Fans could also get sketches from up-and-coming independent artists such as Atlanta's own Chris Schweizer. Schweizer's young adult adventure comic, Crogan's Vengeance, arrived to wide acclaim in late 2008, and this was his first trip to the NYCC. "I do mostly the small press conventions," Schweizer said, including Fluke in Athens, Ga. It’s easy for smaller artists and companies to go overlooked at a massive, all-purpose pop culture extravaganza like the NYCC, but Schweizer’s publisher, Oni Press, had no problem garnering attention this year. It'd just released the fifth volume of Bryan Lee O’Malley’s popular Scott Pilgrim series, Scott Pilgrim Vs. the Universe (soon to be a major motion picture starring Michael Cera), and its booth attracted a consistent crowd. O’Malley’s latest book seemed to be the runaway hit of the convention. Between endless press interviews and signing and sketching sessions, O’Malley himself basically didn’t have a free moment all weekend. There was even a dedicated Scott Pilgrim panel on Sunday morning, moderated by prominent comic critic (and label honcho to Atlanta band DQE) Douglas Wolk.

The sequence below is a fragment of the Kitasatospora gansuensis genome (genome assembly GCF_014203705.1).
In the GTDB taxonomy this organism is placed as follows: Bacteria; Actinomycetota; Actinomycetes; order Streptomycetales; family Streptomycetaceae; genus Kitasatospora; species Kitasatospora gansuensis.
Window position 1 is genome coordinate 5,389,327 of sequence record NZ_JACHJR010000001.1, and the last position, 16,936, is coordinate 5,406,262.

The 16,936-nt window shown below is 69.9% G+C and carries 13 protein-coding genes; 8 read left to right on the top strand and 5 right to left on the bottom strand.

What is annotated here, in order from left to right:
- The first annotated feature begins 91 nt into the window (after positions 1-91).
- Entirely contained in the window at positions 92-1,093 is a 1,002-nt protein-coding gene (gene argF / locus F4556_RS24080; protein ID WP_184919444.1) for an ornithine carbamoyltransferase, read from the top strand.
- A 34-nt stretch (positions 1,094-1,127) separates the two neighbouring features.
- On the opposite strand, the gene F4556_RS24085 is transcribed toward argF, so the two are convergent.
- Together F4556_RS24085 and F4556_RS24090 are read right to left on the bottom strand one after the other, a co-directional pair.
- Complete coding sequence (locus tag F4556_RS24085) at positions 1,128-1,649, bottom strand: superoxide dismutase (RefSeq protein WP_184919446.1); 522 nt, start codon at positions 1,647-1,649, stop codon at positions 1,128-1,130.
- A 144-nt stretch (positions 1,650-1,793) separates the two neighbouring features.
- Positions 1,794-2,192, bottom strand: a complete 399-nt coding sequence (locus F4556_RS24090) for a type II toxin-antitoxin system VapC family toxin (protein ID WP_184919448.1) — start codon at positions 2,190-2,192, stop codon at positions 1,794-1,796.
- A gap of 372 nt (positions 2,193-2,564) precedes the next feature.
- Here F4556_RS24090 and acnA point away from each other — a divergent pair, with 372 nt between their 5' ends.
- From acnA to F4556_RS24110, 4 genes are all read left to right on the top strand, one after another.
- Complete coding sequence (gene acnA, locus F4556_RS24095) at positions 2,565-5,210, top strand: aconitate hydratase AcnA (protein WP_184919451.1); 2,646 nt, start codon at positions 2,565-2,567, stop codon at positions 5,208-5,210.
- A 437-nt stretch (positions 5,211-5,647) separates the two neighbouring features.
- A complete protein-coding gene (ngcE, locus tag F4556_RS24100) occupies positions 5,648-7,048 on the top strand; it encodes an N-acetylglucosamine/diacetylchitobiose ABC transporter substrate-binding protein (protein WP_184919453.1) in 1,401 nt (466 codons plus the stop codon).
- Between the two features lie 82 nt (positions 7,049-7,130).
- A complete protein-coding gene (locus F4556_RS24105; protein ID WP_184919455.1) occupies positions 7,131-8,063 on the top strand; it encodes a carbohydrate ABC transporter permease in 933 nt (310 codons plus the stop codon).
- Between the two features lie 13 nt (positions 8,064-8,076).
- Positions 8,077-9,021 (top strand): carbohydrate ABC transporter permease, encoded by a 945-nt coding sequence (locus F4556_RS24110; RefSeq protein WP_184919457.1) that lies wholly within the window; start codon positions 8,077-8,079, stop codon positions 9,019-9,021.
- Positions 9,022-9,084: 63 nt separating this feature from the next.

Contemporary creators might have had the loudest buzz, but for those interested in comics history, the NYCC provided a chance to meet true legends of the art form. Golden and Silver Age greats such as Ramona Fradon, Gene Colan, Joe Sinnott, Al Plastino, Carmine Infantino and more signed at various locations throughout and were feted at the Living Legends panel on Sunday afternoon. Where else could you meet 95-year-old Joe Simon, co-creator of Captain America and the entire genre of romance comics? Roy Lichtenstein owes his fame to Simon and his late partner Jack Kirby. For an industry that profits greatly from readers' fetishistic obsession with fictional characters' pasts, the major comic publishers traditionally have done a horrible job acknowledging their own history, refusing artists’ rights to their creations and rarely crediting them for their work. Well-wishes and commission fees from fans can’t even begin to make up for that, but any recognition has to feel good.

Events like the New York Comic Convention used to offer relief and acceptance to those with an inordinate fondness for pastimes that have generally been considered socially unacceptable for adults. They fostered a sense of camaraderie and belonging that comic fans often couldn’t find in daily life. The internet and the increasing popularity of comic-based movies have lessened the stigma and solitude considerably, but I imagine conventions are still a refreshing release for many passionate comic fans. Conventions unite fans and creators, comic readers of all ages, and the industry’s past and present, for three long days overstuffed with activity and opportunity. Even if you were just there to mock the costumed weirdos, you probably would’ve found something of interest at the NYCC.

For more photographs and extensive coverage of various NYCC panels, go check out Paul DeBenedetto's blog Wednesday's Child. Paul and his friends Chelsea Bahr and Jen Drake did a far better job of paying attention to this stuff than I did.